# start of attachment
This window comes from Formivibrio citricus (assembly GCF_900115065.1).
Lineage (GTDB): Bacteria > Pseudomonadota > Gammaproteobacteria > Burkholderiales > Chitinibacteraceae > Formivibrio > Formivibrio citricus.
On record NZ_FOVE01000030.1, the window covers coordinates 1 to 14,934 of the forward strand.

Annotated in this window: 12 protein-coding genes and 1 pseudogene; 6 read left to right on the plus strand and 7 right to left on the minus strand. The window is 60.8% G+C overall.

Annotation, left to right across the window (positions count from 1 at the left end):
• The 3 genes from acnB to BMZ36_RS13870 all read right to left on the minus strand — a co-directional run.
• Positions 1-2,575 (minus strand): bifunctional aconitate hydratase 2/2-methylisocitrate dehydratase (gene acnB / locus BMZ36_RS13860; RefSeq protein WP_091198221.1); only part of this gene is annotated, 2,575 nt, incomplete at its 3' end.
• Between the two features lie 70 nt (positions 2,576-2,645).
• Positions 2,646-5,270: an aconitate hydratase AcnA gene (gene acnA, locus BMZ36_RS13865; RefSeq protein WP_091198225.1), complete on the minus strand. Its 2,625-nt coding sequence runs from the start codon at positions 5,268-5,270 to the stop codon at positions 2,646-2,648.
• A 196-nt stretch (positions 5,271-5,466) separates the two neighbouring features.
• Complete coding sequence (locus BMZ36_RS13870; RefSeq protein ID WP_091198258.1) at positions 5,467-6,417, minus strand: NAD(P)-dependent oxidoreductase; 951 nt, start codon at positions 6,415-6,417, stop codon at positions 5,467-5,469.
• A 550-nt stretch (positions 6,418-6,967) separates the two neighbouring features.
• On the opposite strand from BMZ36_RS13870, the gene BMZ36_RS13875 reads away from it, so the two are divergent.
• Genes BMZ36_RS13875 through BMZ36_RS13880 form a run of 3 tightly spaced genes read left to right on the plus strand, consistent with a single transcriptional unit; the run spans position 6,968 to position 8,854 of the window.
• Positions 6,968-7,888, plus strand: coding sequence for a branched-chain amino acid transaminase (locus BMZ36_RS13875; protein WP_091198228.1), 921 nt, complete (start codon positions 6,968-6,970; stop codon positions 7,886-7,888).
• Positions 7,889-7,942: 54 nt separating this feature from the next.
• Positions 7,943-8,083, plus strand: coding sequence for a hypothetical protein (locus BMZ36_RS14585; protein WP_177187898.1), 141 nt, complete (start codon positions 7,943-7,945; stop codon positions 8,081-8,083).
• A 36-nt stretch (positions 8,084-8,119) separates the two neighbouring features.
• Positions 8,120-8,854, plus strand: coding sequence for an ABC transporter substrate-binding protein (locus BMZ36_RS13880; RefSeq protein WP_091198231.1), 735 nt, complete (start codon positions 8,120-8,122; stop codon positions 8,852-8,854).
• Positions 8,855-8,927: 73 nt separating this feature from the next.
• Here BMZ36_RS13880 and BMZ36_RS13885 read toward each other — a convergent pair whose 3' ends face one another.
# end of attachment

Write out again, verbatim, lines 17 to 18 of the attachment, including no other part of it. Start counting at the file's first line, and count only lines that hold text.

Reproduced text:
• Positions 7,943-8,083, plus strand: coding sequence for a hypothetical protein (locus BMZ36_RS14585; protein WP_177187898.1), 141 nt, complete (start codon positions 7,943-7,945; stop codon positions 8,081-8,083).
• A 36-nt stretch (positions 8,084-8,119) separates the two neighbouring features.